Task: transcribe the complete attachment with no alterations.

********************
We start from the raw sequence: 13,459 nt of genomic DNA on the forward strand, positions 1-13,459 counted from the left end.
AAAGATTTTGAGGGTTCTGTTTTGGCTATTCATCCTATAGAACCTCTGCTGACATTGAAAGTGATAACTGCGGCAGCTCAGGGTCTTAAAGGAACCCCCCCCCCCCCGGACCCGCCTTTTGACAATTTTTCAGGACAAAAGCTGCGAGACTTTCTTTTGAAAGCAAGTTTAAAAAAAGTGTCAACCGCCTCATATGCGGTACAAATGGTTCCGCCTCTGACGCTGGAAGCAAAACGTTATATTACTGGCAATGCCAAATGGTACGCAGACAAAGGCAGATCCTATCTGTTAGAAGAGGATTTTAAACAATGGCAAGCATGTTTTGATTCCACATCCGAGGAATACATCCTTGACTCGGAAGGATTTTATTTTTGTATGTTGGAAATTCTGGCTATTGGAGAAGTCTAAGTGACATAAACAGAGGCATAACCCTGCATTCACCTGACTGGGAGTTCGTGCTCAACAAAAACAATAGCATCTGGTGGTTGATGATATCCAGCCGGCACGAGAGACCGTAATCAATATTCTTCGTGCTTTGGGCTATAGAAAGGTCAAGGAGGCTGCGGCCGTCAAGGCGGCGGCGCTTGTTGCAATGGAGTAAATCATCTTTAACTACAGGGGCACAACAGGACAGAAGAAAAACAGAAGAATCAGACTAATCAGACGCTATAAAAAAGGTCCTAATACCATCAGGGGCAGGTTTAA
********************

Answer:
We start from the raw sequence: 13,459 nt of genomic DNA on the forward strand, positions 1-13,459 counted from the left end.
AAAGATTTTGAGGGTTCTGTTTTGGCTATTCATCCTATAGAACCTCTGCTGACATTGAAAGTGATAACTGCGGCAGCTCAGGGTCTTAAAGGAACCCCCCCCCCCCCGGACCCGCCTTTTGACAATTTTTCAGGACAAAAGCTGCGAGACTTTCTTTTGAAAGCAAGTTTAAAAAAAGTGTCAACCGCCTCATATGCGGTACAAATGGTTCCGCCTCTGACGCTGGAAGCAAAACGTTATATTACTGGCAATGCCAAATGGTACGCAGACAAAGGCAGATCCTATCTGTTAGAAGAGGATTTTAAACAATGGCAAGCATGTTTTGATTCCACATCCGAGGAATACATCCTTGACTCGGAAGGATTTTATTTTTGTATGTTGGAAATTCTGGCTATTGGAGAAGTCTAAGTGACATAAACAGAGGCATAACCCTGCATTCACCTGACTGGGAGTTCGTGCTCAACAAAAACAATAGCATCTGGTGGTTGATGATATCCAGCCGGCACGAGAGACCGTAATCAATATTCTTCGTGCTTTGGGCTATAGAAAGGTCAAGGAGGCTGCGGCCGTCAAGGCGGCGGCGCTTGTTGCAATGGAGTAAATCATCTTTAACTACAGGGGCACAACAGGACAGAAGAAAAACAGAAGAATCAGACTAATCAGACGCTATAAAAAAGGTCCTAATACCATCAGGGGCAGGTTTAA